Dr. Curtis Blakely, an assistant professor in the department of political science and criminal justice, has recently published his second book, Prisons, Penology and Penal Reform: An Introduction to Institutional Specialization.
Blakely advocates stronger relationships between public and private prisons. Currently, the private sector houses 10 percent of the total inmate population. Under his proposal, it would assume a more prominent role – perhaps housing half of all institutionalized offenders. He also advocates the specialization of the contemporary prison, with each facility housing a particular kind of inmate. For example, some prisons would house inmates who refuse therapeutic intervention, whereas others would provide treatment to those desiring personal reform. By ensuring that these two groups never mix, the malleable inmate would be protected from the corrupting influence of those inmates who may inhibit the treatment process.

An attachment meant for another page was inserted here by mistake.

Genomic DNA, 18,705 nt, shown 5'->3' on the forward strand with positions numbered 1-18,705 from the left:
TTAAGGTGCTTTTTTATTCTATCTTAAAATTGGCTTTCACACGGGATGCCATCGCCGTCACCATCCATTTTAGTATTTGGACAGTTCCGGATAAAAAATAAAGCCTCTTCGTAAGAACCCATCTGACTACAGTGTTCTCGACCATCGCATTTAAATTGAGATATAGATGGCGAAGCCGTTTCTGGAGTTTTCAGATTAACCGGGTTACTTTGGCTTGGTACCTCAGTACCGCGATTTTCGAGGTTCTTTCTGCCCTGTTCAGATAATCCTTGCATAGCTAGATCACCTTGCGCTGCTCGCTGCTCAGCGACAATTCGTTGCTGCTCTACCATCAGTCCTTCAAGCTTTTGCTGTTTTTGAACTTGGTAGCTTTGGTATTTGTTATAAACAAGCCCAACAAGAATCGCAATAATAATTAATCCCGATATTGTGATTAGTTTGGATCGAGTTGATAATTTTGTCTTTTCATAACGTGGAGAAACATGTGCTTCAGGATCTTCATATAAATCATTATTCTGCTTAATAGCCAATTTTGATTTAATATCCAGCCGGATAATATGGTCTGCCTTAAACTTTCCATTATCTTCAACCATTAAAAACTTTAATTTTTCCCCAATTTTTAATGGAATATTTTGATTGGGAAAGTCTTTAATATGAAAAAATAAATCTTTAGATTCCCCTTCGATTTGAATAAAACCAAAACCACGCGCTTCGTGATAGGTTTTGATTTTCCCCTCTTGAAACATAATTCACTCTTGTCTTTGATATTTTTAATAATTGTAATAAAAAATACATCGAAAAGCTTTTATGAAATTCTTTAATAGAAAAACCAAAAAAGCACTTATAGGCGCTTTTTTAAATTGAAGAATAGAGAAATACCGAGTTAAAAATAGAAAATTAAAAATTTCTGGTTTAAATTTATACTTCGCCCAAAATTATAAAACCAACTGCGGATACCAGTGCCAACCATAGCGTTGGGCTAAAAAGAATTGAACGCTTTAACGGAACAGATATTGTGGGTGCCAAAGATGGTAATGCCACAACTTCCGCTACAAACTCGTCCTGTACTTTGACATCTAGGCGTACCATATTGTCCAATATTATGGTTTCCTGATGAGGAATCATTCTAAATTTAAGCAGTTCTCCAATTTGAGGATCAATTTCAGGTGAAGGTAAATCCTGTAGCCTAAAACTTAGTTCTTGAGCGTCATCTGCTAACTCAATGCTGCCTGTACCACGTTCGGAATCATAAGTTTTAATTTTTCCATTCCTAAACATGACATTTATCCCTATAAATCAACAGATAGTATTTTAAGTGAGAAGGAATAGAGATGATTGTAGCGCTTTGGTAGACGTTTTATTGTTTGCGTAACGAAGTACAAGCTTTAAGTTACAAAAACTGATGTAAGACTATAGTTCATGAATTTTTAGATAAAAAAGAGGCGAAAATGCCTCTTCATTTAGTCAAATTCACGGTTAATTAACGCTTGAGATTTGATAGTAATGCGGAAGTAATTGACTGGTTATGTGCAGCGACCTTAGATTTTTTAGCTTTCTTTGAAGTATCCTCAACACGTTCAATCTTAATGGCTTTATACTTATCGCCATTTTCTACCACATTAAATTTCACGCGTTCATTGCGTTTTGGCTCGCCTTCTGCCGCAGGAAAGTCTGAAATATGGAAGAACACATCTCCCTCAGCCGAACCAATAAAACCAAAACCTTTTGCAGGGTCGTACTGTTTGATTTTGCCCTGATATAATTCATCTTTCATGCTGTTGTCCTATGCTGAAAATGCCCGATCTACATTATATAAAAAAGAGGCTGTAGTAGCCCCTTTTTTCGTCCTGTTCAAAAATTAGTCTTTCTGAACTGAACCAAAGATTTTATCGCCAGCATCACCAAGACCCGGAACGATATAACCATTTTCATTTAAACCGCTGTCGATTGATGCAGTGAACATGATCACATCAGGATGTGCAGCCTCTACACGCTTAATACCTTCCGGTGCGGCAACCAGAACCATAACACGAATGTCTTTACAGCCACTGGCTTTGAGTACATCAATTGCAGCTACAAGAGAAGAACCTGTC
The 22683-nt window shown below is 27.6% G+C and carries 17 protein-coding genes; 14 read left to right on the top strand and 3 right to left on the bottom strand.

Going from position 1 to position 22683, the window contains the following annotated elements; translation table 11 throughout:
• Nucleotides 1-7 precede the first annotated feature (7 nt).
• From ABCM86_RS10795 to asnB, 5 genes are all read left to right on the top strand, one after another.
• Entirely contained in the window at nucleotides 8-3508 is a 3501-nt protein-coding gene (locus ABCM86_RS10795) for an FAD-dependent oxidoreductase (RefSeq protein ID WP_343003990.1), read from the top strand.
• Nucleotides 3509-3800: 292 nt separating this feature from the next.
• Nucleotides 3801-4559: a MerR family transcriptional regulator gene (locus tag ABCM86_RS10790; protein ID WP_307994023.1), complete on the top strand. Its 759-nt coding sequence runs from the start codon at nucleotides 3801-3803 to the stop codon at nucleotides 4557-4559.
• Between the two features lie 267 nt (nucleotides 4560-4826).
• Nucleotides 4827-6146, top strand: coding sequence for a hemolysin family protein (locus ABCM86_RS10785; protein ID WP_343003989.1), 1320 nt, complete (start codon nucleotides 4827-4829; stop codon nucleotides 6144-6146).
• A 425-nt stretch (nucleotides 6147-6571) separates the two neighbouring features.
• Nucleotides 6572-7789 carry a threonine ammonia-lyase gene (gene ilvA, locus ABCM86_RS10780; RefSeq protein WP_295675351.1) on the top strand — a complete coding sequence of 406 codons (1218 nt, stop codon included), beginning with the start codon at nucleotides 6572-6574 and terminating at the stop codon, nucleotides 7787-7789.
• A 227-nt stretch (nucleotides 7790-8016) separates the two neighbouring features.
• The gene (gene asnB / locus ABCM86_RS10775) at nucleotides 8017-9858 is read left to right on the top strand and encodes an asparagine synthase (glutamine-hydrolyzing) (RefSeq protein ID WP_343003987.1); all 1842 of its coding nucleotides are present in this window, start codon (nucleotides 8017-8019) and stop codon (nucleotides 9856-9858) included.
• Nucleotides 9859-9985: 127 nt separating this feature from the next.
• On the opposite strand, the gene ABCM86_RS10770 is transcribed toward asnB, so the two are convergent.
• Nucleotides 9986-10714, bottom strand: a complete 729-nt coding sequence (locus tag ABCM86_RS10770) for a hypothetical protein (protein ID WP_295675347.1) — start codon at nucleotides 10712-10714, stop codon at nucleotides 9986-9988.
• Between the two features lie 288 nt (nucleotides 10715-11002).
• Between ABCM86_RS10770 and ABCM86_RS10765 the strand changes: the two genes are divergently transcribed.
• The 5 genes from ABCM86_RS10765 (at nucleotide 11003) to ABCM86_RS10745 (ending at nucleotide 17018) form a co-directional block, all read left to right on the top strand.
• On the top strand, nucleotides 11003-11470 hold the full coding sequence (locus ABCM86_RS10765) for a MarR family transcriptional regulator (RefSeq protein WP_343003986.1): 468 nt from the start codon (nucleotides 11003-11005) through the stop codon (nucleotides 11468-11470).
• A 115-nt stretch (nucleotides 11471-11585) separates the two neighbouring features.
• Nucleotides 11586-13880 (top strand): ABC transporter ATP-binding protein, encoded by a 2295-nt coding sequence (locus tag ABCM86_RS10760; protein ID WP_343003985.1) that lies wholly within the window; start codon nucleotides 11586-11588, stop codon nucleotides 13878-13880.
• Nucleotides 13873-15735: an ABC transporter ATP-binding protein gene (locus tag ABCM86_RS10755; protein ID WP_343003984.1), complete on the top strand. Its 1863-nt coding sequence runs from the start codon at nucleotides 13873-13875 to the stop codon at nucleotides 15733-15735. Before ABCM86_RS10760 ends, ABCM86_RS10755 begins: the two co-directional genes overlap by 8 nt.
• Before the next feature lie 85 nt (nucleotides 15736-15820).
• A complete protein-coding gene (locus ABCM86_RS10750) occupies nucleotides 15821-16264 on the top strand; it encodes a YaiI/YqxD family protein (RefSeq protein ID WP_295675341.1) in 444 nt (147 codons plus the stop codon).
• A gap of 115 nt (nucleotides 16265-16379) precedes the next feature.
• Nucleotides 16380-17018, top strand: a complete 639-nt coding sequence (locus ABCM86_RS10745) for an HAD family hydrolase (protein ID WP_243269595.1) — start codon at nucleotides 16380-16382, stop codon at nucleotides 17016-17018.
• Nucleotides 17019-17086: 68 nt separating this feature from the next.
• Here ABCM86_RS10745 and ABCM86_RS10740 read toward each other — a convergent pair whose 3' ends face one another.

Since the private sector currently houses many minor and first-time offenders, it could expand operations and aggressively treat those inmates who can benefit from rehabilitation. Likewise, the public sector would continue to retain those inmates who are especially dangerous and intractable. Blakely believes that if his proposal were fully implemented, recidivism rates and treatment costs would decrease, and the public’s long-term safety would increase.
Blakely’s theory has been described by Dr. Vic Bumphus, a professor at the University of Tennessee at Chattanooga, as being “one of the most creative proposals to impact the field of penology in a century.”